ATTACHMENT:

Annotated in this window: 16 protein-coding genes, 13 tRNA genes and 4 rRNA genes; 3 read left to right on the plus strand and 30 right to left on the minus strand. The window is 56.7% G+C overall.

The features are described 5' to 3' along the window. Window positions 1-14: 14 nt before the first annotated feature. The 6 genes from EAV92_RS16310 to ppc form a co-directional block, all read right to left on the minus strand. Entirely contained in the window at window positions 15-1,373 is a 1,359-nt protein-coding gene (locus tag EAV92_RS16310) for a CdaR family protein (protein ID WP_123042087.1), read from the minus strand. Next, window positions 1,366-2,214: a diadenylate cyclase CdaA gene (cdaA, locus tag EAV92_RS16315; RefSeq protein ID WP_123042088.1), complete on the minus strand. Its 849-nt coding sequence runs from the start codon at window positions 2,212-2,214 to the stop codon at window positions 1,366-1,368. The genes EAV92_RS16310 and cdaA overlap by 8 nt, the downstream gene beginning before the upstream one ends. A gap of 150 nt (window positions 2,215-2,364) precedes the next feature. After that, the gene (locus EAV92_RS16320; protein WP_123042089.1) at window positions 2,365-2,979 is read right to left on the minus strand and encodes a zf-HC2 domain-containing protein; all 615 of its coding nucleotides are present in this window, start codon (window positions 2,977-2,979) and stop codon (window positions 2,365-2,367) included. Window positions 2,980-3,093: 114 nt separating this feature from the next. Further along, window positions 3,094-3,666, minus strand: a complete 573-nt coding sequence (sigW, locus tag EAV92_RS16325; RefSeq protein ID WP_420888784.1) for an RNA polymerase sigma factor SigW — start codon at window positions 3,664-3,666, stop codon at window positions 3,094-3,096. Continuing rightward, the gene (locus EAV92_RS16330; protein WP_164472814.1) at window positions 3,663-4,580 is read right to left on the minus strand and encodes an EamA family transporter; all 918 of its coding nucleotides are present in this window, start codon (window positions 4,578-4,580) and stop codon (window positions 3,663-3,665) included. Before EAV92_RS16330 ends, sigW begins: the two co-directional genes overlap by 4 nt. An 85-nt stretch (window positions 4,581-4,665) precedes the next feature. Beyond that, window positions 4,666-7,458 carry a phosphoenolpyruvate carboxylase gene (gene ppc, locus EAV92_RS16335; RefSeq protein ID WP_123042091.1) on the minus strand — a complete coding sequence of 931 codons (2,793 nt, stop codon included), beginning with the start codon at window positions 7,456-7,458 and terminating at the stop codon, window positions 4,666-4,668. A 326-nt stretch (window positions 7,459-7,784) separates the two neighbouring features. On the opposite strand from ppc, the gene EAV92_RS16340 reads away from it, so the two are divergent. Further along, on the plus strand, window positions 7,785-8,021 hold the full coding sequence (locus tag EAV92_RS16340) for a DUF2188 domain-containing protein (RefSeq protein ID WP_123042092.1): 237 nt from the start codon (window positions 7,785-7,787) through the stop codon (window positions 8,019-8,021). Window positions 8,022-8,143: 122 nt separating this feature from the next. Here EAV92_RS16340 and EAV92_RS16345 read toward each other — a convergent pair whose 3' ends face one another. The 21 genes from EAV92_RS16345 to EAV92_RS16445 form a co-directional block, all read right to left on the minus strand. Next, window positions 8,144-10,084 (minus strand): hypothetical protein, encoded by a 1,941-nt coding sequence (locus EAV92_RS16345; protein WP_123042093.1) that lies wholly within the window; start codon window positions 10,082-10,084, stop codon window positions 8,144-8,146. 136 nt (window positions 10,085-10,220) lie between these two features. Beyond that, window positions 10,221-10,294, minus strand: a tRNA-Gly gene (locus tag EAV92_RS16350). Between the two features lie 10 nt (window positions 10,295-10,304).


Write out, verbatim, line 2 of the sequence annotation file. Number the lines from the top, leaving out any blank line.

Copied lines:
The features are described 5' to 3' along the window. Window positions 1-14: 14 nt before the first annotated feature. The 6 genes from EAV92_RS16310 to ppc form a co-directional block, all read right to left on the minus strand. Entirely contained in the window at window positions 15-1,373 is a 1,359-nt protein-coding gene (locus tag EAV92_RS16310) for a CdaR family protein (protein ID WP_123042087.1), read from the minus strand. Next, window positions 1,366-2,214: a diadenylate cyclase CdaA gene (cdaA, locus tag EAV92_RS16315; RefSeq protein ID WP_123042088.1), complete on the minus strand. Its 849-nt coding sequence runs from the start codon at window positions 2,212-2,214 to the stop codon at window positions 1,366-1,368. The genes EAV92_RS16310 and cdaA overlap by 8 nt, the downstream gene beginning before the upstream one ends. A gap of 150 nt (window positions 2,215-2,364) precedes the next feature. After that, the gene (locus EAV92_RS16320; protein WP_123042089.1) at window positions 2,365-2,979 is read right to left on the minus strand and encodes a zf-HC2 domain-containing protein; all 615 of its coding nucleotides are present in this window, start codon (window positions 2,977-2,979) and stop codon (window positions 2,365-2,367) included. Window positions 2,980-3,093: 114 nt separating this feature from the next. Further along, window positions 3,094-3,666, minus strand: a complete 573-nt coding sequence (sigW, locus tag EAV92_RS16325; RefSeq protein ID WP_420888784.1) for an RNA polymerase sigma factor SigW — start codon at window positions 3,664-3,666, stop codon at window positions 3,094-3,096. Continuing rightward, the gene (locus EAV92_RS16330; protein WP_164472814.1) at window positions 3,663-4,580 is read right to left on the minus strand and encodes an EamA family transporter; all 918 of its coding nucleotides are present in this window, start codon (window positions 4,578-4,580) and stop codon (window positions 3,663-3,665) included. Before EAV92_RS16330 ends, sigW begins: the two co-directional genes overlap by 4 nt. An 85-nt stretch (window positions 4,581-4,665) precedes the next feature. Beyond that, window positions 4,666-7,458 carry a phosphoenolpyruvate carboxylase gene (gene ppc, locus EAV92_RS16335; RefSeq protein ID WP_123042091.1) on the minus strand — a complete coding sequence of 931 codons (2,793 nt, stop codon included), beginning with the start codon at window positions 7,456-7,458 and terminating at the stop codon, window positions 4,666-4,668. A 326-nt stretch (window positions 7,459-7,784) separates the two neighbouring features. On the opposite strand from ppc, the gene EAV92_RS16340 reads away from it, so the two are divergent. Further along, on the plus strand, window positions 7,785-8,021 hold the full coding sequence (locus tag EAV92_RS16340) for a DUF2188 domain-containing protein (RefSeq protein ID WP_123042092.1): 237 nt from the start codon (window positions 7,785-7,787) through the stop codon (window positions 8,019-8,021). Window positions 8,022-8,143: 122 nt separating this feature from the next. Here EAV92_RS16340 and EAV92_RS16345 read toward each other — a convergent pair whose 3' ends face one another. The 21 genes from EAV92_RS16345 to EAV92_RS16445 form a co-directional block, all read right to left on the minus strand. Next, window positions 8,144-10,084 (minus strand): hypothetical protein, encoded by a 1,941-nt coding sequence (locus EAV92_RS16345; protein WP_123042093.1) that lies wholly within the window; start codon window positions 10,082-10,084, stop codon window positions 8,144-8,146. 136 nt (window positions 10,085-10,220) lie between these two features. Beyond that, window positions 10,221-10,294, minus strand: a tRNA-Gly gene (locus tag EAV92_RS16350). Between the two features lie 10 nt (window positions 10,295-10,304).